Block on Trump's Asylum Ban Upheld by Supreme Court
Pacing around concrete pits at the Cherokee Bear Zoo, four bears begged for food from visitors.
Patrons obliged, throwing apples and dry bread supplied by the zoo. Two visitors, however, walked away disgusted.
Peggy Hill and Amy Walker, members of the Eastern Band of Cherokee Indians, sued for inhumane treatment of the endangered animals. A court decision in the case should cause zoo keepers to re-evaluate their practices.
The U.S. Fourth Circuit Court of Appeals said the zoo must comply with the Endangered Species Act and other regulations, which prohibit practices that "significantly disrupt normal behavioral patterns which include, but are not limited to, breeding, feeding, or sheltering" of endangered species in captivity.
In Hill v. Coggins, the appeals court said animal husbandry practices must comply with ESA regulations and be "generally accepted" in the industry. Judge John Preston Bailey dissented, however, and said the majority overlooked the potential criminal consequences to zoo keepers.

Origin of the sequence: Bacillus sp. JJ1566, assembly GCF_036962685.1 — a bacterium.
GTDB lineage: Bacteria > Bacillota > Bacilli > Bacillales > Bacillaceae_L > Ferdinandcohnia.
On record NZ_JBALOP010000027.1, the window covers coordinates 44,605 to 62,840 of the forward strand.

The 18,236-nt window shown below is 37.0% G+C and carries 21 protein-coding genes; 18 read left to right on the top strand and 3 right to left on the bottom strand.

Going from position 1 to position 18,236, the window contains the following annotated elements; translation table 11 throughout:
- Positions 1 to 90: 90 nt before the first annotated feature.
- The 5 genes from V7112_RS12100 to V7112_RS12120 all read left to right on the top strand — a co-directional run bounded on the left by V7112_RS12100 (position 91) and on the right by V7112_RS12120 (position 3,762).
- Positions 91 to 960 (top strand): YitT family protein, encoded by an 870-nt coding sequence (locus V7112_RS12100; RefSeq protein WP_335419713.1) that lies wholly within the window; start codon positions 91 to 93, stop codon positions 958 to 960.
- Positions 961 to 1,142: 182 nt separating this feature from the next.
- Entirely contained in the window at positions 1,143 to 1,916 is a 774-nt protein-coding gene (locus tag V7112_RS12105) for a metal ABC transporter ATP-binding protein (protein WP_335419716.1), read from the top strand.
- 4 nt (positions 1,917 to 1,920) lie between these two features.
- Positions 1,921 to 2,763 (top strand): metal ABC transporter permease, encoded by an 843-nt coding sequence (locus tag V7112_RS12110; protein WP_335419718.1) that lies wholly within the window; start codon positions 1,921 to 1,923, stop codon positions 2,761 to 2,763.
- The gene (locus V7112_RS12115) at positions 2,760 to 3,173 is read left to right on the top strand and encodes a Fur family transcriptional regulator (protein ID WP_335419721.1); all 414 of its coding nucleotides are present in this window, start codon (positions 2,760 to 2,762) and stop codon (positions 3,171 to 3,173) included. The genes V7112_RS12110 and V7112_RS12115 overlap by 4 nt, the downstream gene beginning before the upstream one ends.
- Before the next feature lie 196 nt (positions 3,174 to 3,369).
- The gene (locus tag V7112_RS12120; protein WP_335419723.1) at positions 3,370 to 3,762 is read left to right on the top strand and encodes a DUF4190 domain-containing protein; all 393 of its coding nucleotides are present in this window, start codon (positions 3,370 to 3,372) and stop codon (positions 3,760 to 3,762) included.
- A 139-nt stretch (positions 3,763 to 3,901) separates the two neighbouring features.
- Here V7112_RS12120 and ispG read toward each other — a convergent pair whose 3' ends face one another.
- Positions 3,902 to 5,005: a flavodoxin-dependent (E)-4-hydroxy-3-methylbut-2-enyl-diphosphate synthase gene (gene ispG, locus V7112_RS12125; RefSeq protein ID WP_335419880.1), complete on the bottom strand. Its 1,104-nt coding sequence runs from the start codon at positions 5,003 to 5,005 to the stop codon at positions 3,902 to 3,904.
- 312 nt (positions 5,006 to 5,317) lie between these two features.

"In analyzing the regulation, it is important to recall that the statute provides criminal sanctions for violations of its terms or of the regulations adopted pursuant thereto -- a fact the majority ignores," he wrote.
In any case, the appeals court reversed a trial court decision in the case and remanded it for further consideration. The appellate judges want the trial judge to decide whether the zoo unlawfully "took" the grizzlies under the ESA.
The statute defines "take" as "to harass, harm, pursue, hunt, shoot, wound, kill, trap, capture, or collect, or to attempt to engage in any such conduct." The plaintiffs alleged the zoo's treatment constitutes harassment and harm under the Act.
The trial judge dismissed their complaint, concluding that standard animal husbandry practices were excluded from the ESA. On appeal, the Fourth Circuit disagreed and also considered whether the plaintiffs' had standing.
Citing cases against Ringling Bros and Barnum & Bailey Circus and others, the judges said the plaintiffs had standing because courts often treat an aesthetic interest in the observation of animals as a legally protected interest.